The early TR2s feature a couple of items which have not been available for years, one being the double thermostat housing fitted before TS1201E, Part 201522/105584. This assembly is pictured in the left shot on page 72 of Bill Piggott’s invaluable tome, “Original Triumph TR2/3/3A”, but depicts the housing with a blanking plate in place of a filler cap. A filler was fitted to the housing on TS1 and TS2, the first left-hand and right-hand drive TR2s, but it was found unsatisfactory because the top of the filler lay below the top of the radiator. Thereafter, a blanking plate was fitted to the housing and the radiator was provided with a rearward- and upward-facing projection to bring the filler above the top of the radiator. Because these housings are well over 60 years old and were cast from decidedly inferior material, many developed leaks, and, even if they didn’t leak, some early owners decided to replace them with the later and more familiar unit, depicted in the right shot (Part 202033/203781).
As it was clear that there was a demand for the original housing amongst those keen on originality, the SDF decided to investigate re-manufacture, in superior materials and to a high standard. This project has been the baby of Christoph Mathey (in Switzerland) and Pete Cox, to whom the SDF owes a deal of thanks for doggedly working for more than two years to bring matters to a most satisfactory conclusion.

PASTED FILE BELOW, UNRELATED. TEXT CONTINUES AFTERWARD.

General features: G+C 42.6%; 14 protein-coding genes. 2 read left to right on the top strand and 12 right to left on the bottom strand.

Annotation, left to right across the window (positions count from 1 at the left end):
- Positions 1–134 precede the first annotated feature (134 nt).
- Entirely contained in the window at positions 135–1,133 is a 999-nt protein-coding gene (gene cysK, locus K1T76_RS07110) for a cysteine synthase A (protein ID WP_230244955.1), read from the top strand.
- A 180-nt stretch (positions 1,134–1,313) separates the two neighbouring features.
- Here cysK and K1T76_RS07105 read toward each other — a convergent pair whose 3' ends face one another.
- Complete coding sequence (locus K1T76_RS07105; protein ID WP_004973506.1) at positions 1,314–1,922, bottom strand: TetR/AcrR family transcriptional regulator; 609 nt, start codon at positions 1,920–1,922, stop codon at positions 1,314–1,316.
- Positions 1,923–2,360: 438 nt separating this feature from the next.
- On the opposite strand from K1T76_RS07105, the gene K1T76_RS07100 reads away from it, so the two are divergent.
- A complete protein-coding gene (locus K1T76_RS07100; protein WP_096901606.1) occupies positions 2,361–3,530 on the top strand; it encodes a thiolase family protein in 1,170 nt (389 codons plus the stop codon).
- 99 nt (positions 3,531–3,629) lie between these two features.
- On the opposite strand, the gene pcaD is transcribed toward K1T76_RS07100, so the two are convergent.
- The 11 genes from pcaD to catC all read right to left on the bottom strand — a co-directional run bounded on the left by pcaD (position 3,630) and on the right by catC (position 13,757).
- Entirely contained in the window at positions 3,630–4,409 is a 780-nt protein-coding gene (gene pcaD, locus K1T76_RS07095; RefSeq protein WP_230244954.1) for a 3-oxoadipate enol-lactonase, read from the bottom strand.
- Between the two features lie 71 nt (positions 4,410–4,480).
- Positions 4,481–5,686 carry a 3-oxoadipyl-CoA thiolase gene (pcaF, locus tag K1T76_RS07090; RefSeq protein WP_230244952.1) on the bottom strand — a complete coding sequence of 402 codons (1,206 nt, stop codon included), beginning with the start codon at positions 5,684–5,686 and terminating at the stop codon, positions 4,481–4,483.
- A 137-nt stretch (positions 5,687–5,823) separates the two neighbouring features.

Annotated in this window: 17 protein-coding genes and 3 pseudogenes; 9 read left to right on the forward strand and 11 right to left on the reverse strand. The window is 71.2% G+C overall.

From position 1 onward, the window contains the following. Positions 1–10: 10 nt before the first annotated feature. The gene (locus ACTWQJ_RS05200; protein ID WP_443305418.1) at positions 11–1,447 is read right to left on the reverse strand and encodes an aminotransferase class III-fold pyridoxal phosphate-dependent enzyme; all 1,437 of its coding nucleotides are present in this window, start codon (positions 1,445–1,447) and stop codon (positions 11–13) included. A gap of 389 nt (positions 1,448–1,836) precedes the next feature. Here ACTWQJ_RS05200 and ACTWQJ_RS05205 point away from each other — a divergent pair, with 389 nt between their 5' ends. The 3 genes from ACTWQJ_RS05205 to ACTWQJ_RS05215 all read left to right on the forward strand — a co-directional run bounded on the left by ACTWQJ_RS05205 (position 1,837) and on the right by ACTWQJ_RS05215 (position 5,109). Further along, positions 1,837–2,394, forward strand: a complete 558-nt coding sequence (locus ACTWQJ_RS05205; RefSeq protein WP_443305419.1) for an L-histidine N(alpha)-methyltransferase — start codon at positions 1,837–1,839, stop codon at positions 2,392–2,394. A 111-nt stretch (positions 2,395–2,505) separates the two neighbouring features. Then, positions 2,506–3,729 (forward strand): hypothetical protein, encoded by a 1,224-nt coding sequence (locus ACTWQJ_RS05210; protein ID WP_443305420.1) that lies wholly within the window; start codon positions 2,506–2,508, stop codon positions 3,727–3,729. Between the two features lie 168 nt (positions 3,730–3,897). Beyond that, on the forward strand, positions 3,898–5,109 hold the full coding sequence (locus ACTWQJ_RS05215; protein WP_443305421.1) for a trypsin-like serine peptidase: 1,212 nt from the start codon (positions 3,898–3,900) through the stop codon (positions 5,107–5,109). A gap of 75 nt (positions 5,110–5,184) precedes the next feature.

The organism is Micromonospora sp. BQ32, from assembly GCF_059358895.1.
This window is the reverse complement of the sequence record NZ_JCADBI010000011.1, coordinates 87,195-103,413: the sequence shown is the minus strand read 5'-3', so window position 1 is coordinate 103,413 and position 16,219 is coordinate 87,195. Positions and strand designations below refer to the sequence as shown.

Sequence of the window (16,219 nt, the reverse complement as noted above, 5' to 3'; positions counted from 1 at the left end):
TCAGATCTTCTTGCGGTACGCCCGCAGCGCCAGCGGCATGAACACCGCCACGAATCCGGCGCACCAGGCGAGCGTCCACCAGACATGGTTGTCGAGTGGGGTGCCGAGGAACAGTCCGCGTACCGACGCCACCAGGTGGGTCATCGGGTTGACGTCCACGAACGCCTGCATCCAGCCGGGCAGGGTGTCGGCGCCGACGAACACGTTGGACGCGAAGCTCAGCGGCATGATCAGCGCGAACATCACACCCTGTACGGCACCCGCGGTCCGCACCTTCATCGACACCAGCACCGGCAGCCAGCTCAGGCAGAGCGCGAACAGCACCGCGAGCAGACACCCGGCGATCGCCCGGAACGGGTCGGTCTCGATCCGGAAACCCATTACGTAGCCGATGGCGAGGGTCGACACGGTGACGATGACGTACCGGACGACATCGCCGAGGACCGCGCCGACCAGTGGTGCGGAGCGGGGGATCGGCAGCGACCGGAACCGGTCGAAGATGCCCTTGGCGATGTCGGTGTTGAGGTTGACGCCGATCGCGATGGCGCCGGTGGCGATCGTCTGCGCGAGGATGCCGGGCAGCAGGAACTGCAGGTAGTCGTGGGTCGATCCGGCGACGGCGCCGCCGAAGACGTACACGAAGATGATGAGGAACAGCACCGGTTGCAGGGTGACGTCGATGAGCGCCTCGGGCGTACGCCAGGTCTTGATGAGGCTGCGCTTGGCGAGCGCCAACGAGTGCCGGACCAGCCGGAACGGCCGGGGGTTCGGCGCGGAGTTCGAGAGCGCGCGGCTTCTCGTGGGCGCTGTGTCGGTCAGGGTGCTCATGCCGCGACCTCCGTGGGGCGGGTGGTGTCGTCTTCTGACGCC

The new housings have been cast in aluminium, which then has been machined. The filler/neck plate is zinc plated; the bolts, nuts and lock washers are bright zinc plated. The studs are not coated, but only the tips are visible. The units are complete with their 2 gaskets, studs, nuts, bolts and washers, and are boxed. In addition, an extra two sets of (spare) gaskets are supplied in a small plastic bag in each box, plus (for those who may not wish to utilise the filler/overflow) a drilled and plated triangular blanking plate as shown in the photo in Bill’s book.
To minimise the risk of damage in transit, the filler/overflow has been rotated 120º anti-clockwise, the unit placed in a sealed plastic bag, and the box filled with lightweight packing material. Thermostat and radiator cap are not included because purchasers will have these already, but Pete Cox advises that the cooling system of the 4-pot, wet-liner TR engine should have a cap with a rating not exceeding 7 lbf/in2.
The purchaser can decide whether to fit the housing as supplied, making the car appear as TS1 and TS2 were produced originally, or remove the filler/overflow and fit the included triangular blanking plate, as shown in the first photo from Bill’s book.
This reproduction is of a quality far exceeding that of the original, and can be expected to have a life of at least a hundred years, which should be good news to the great grandchildren of current owners!
Production has been limited to 50 units, and these are on sale as Part Number 201522KIT – it will be first come, first served, and when they’ve gone...